- By David Cardinal on January 11, 2012 at 7:00 am
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The Wireless Gigabit Alliance (WiGig for short) is about to change all that with its multi-gigabit per second standard for low-cost wireless communications. This week, at CES 2012, Wilocity announced and demoed the first chipsets to implement the WiGig standard across a variety of devices including laptops, keyboards, mice, TVs, and wireless hard drives — and their availability to OEM customers for designing into products. Amazingly, all these devices can communicate with each other at seemingly infinite speeds with WiGig. Gigabyte files were transferred in only a few seconds — dozens of times faster than on even the best current WiFi network.
The new standard, labeled as 802.11ad, provides for over 5 gigabits per second (Gbps) per pair of devices, and by using a very cool way of shaping the actual radio waves, pairs of devices don’t interfere with each other the way they do on traditional WiFi bands. Pictured right is the image of a demo I watched with a full 1080p movie playing on a wireless device across to a laptop, which in turn was re-broadcasting it in realtime wirelessly to a display. It ran without missing a beat, even when they spun the laptop around and hid it under the furniture. Wilocity also demoed a wireless connection to an SSD hard drive enclosed in stereo furniture which maxed out at over 1Gbps, as measured at the operating system level using a Windows disk drive benchmarking utility.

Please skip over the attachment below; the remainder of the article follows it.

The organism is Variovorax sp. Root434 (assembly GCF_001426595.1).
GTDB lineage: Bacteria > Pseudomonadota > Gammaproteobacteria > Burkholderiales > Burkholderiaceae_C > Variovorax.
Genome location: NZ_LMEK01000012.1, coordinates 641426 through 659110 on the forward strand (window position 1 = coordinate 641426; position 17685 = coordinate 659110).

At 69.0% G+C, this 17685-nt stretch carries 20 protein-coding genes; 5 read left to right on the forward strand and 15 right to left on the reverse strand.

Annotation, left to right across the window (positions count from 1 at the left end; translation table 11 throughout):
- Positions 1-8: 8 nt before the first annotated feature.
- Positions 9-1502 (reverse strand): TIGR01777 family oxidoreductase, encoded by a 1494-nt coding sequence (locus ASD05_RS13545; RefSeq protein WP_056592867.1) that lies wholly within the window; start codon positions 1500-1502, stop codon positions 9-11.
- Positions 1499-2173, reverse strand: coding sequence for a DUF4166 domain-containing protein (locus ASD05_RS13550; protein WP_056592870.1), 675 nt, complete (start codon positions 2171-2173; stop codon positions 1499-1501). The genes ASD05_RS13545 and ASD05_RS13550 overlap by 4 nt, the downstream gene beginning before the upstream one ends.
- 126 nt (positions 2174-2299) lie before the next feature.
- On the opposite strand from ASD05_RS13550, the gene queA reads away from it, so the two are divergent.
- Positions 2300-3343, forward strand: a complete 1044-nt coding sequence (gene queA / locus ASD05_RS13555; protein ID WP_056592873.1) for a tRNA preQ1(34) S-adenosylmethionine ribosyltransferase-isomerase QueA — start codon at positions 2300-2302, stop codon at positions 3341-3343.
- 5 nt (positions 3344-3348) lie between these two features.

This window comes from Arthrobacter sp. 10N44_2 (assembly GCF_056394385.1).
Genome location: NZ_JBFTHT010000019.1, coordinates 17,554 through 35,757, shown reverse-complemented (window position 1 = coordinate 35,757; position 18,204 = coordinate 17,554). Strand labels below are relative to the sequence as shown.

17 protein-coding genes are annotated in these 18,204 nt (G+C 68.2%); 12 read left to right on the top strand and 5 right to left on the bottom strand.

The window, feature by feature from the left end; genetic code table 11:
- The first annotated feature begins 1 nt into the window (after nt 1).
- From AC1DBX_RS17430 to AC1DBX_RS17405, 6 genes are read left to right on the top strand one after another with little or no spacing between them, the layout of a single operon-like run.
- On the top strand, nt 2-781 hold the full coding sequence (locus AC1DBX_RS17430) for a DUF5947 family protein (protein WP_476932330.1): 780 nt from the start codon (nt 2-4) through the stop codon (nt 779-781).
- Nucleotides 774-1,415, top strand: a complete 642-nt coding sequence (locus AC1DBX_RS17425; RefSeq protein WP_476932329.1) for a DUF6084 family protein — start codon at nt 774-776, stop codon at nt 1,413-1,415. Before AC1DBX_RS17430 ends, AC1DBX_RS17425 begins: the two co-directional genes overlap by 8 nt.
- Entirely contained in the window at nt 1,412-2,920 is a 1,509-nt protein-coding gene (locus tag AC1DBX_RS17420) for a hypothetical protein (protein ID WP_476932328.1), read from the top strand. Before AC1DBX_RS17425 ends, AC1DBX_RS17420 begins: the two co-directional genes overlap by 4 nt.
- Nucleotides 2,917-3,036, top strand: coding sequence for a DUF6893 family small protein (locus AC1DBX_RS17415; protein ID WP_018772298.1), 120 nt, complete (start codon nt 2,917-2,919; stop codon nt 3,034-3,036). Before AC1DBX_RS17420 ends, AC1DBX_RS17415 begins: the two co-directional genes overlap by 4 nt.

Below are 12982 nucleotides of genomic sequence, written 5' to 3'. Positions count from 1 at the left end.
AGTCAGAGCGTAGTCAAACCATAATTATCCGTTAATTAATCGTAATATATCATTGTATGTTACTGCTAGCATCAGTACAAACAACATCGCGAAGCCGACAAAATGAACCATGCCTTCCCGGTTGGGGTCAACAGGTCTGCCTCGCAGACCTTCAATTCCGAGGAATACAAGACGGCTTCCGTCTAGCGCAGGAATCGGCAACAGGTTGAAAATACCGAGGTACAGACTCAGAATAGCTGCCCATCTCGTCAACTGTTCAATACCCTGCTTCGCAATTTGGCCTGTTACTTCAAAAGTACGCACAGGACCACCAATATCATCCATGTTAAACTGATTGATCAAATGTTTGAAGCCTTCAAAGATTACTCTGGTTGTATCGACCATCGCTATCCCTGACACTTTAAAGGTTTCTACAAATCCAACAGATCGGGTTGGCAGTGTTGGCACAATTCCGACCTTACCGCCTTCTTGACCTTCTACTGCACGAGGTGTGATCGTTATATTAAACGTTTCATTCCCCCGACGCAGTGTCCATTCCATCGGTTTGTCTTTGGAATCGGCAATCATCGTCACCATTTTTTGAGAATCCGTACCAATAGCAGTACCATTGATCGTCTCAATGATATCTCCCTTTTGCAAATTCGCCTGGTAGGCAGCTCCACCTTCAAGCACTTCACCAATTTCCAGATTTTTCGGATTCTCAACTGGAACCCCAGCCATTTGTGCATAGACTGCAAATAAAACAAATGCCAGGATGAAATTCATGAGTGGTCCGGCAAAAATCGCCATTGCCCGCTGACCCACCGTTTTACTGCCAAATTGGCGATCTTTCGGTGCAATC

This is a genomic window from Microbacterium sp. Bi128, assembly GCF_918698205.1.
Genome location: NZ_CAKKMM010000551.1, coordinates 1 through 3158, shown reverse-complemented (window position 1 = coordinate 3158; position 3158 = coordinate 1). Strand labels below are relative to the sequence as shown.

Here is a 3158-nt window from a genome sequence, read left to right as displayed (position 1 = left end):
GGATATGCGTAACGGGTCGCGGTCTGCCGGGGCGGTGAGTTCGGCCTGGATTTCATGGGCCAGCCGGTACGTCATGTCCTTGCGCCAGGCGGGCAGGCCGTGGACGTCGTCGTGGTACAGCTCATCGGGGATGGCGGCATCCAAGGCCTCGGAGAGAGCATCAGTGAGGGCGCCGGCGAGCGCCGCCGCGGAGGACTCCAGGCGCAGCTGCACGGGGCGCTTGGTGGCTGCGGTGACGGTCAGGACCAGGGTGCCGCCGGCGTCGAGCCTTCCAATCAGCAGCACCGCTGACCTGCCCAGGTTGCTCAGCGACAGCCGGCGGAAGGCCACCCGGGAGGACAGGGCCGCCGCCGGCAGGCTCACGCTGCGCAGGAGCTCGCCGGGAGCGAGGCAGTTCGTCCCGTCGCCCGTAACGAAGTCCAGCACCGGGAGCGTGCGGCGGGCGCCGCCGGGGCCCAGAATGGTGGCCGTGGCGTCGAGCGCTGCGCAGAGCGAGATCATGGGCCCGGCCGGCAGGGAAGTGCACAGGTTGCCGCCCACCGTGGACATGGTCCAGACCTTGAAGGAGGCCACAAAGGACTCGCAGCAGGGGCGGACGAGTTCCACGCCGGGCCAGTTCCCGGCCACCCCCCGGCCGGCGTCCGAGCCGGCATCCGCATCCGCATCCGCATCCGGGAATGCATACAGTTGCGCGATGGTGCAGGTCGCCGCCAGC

Initially, WiGig will likely be integrated as a high-end upgrade for WiFi on new laptops and other computers — with the chips only costing a few dollars more in quantity than current WiFi chips, and also supporting backwards compatibility with current 802.11 standards and even Bluetooth. Best yet, they are designed to be form factor compatible with current WiFi modules. Over time it is likely other devices will get connected this way too. One obvious market is high-performance peripherals for ultrabooks, netbooks, tablets, and phones, which don’t have the connector space or power to support wired devices.
WiGig is not the only possible upgrade path for current 802.11n solutions. There is also an 802.11ac standards effort, which updates “n” to higher speeds, but is confined to the same bands — unlike WiGig which uses the wide-open 60GHz band — and has many of the same limits, making WiGig a favored choice for anyone building with an eye on the future. The higher frequency used has led to concerns about line of sight issues, but the units Wilocity demonstrated today ran flawlessly through walls, cabinets and office furniture.
While WiGig may be just around the corner for early adopters, it isn’t here quite yet. Wilocity is sampling parts to its customers now, and expects there to be products using their parts later this year. Wilocity is only the first of what will eventually be many vendors supporting the WiGig standard, so whether it is their chips that wind up in our computers or someone else’s, it is looking increasingly likely that homes and offices will have access to a lot more bandwidth within the next year or two.
Read more at Wilocity